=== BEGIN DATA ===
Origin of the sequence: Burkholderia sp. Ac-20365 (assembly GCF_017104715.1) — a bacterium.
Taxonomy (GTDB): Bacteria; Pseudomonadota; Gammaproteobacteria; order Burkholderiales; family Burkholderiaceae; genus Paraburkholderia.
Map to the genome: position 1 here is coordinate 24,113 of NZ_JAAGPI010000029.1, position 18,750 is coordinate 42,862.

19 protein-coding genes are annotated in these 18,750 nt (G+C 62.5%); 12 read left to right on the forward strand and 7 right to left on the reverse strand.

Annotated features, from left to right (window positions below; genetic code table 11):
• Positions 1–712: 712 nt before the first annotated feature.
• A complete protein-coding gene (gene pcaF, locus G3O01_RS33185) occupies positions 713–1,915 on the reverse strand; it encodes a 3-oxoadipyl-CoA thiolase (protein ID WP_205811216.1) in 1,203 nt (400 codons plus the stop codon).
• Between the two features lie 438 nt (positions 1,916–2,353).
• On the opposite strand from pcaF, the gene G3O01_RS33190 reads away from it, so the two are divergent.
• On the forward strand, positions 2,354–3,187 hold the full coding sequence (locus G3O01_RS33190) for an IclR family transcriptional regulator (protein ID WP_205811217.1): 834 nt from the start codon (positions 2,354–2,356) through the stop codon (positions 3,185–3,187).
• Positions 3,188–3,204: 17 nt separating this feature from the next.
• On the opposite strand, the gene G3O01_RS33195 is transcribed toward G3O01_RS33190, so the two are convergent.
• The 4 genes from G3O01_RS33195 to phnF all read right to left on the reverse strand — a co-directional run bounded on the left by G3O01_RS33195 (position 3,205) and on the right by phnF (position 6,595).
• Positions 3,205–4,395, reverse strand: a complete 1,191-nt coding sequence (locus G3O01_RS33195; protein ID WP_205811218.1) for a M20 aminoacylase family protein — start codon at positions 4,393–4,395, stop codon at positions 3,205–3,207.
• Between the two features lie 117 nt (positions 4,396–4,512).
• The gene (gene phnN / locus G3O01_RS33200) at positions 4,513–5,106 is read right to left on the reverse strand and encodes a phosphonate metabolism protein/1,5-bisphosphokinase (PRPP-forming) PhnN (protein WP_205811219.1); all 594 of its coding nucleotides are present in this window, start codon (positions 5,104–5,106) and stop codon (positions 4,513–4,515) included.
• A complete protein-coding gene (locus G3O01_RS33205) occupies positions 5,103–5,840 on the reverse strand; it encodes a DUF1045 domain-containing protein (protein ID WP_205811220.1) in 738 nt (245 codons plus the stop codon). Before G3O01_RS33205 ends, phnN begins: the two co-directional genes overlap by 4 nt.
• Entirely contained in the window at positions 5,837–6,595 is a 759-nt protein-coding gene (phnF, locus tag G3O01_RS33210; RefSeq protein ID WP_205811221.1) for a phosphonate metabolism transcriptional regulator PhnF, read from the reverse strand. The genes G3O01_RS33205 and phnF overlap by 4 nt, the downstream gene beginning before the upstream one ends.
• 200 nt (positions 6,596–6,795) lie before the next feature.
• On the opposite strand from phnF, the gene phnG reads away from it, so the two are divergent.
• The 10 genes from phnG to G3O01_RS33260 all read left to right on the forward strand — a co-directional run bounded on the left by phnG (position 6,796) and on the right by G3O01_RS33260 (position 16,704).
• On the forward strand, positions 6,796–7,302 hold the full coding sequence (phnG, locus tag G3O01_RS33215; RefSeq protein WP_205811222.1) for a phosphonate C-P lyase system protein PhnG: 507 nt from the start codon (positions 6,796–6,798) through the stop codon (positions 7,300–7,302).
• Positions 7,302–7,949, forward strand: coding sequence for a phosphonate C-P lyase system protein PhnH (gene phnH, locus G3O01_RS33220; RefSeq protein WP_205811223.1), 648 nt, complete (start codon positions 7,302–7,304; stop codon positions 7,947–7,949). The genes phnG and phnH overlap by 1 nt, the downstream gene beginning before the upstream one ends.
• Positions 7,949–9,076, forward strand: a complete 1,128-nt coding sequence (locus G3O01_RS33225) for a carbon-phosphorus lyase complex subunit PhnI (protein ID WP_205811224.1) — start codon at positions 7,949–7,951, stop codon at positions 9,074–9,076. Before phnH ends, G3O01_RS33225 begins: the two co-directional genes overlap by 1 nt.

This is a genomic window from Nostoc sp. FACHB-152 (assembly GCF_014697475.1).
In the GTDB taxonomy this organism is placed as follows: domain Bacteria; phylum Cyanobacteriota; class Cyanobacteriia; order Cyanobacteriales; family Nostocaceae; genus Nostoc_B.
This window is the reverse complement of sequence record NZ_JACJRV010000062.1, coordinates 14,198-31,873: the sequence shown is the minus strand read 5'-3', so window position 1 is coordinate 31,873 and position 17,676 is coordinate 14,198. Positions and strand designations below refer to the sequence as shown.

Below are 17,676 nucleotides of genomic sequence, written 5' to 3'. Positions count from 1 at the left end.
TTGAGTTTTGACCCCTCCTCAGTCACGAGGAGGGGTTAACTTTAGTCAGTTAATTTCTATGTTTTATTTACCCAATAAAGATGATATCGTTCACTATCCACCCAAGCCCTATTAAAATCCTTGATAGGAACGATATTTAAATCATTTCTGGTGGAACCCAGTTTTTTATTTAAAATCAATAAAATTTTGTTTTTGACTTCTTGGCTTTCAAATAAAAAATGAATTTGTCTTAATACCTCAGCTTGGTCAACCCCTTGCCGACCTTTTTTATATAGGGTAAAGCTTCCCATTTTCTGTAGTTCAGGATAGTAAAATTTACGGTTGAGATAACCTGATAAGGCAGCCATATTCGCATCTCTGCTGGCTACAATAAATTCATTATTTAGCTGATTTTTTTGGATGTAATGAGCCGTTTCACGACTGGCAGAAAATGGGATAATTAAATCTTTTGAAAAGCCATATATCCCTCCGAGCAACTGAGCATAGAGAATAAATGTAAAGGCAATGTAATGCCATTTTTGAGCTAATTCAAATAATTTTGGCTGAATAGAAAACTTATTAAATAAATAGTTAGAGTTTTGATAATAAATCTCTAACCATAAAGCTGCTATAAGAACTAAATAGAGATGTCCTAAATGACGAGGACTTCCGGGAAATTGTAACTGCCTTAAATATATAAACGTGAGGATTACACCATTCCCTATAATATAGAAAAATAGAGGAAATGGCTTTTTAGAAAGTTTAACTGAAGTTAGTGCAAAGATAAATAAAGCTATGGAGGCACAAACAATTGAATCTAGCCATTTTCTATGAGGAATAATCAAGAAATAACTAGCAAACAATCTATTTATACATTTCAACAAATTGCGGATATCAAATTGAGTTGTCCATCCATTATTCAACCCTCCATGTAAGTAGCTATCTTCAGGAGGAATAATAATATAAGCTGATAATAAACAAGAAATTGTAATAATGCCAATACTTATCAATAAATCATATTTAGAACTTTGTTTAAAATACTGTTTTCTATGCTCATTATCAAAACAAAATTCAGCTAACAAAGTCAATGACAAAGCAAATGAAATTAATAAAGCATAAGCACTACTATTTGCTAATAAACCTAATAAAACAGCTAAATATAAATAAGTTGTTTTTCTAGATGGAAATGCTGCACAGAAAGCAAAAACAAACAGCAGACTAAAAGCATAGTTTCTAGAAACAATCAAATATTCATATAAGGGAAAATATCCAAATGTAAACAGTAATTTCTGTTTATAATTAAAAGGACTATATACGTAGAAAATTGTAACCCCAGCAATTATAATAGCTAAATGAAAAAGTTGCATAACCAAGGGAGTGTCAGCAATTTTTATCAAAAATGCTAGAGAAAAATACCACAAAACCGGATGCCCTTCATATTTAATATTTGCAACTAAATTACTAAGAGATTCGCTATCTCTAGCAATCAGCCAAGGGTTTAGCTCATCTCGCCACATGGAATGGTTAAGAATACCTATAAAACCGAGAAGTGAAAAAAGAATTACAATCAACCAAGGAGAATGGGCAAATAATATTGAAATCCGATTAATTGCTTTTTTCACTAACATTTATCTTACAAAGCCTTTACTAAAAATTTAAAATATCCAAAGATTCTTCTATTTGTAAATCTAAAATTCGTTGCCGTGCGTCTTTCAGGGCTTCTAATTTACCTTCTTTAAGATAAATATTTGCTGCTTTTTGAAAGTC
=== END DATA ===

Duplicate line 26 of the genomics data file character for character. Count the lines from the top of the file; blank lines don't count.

In the GTDB taxonomy this organism is placed as follows: domain Bacteria; phylum Cyanobacteriota; class Cyanobacteriia; order Cyanobacteriales; family Nostocaceae; genus Nostoc_B.